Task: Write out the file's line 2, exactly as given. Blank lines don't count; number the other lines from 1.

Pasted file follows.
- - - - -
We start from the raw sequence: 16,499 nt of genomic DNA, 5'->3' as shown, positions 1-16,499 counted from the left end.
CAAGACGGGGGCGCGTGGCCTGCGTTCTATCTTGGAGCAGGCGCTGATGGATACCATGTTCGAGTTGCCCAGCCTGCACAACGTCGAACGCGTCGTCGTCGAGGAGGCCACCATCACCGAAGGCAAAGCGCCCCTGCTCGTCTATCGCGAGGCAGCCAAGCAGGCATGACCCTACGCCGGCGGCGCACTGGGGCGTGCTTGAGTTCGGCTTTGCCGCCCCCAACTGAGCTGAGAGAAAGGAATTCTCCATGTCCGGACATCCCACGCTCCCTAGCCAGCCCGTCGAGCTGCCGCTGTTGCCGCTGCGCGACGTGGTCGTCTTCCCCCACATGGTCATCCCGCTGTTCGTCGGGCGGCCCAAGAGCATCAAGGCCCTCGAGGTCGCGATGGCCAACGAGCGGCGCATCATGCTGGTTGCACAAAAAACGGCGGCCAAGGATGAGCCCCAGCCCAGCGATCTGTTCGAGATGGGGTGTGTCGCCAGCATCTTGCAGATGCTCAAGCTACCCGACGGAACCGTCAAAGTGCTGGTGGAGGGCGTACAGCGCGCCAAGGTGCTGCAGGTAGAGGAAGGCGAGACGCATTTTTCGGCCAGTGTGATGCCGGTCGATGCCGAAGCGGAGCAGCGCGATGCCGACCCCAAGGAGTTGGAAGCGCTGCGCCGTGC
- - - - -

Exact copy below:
CAAGACGGGGGCGCGTGGCCTGCGTTCTATCTTGGAGCAGGCGCTGATGGATACCATGTTCGAGTTGCCCAGCCTGCACAACGTCGAACGCGTCGTCGTCGAGGAGGCCACCATCACCGAAGGCAAAGCGCCCCTGCTCGTCTATCGCGAGGCAGCCAAGCAGGCATGACCCTACGCCGGCGGCGCACTGGGGCGTGCTTGAGTTCGGCTTTGCCGCCCCCAACTGAGCTGAGAGAAAGGAATTCTCCATGTCCGGACATCCCACGCTCCCTAGCCAGCCCGTCGAGCTGCCGCTGTTGCCGCTGCGCGACGTGGTCGTCTTCCCCCACATGGTCATCCCGCTGTTCGTCGGGCGGCCCAAGAGCATCAAGGCCCTCGAGGTCGCGATGGCCAACGAGCGGCGCATCATGCTGGTTGCACAAAAAACGGCGGCCAAGGATGAGCCCCAGCCCAGCGATCTGTTCGAGATGGGGTGTGTCGCCAGCATCTTGCAGATGCTCAAGCTACCCGACGGAACCGTCAAAGTGCTGGTGGAGGGCGTACAGCGCGCCAAGGTGCTGCAGGTAGAGGAAGGCGAGACGCATTTTTCGGCCAGTGTGATGCCGGTCGATGCCGAAGCGGAGCAGCGCGATGCCGACCCCAAGGAGTTGGAAGCGCTGCGCCGTGC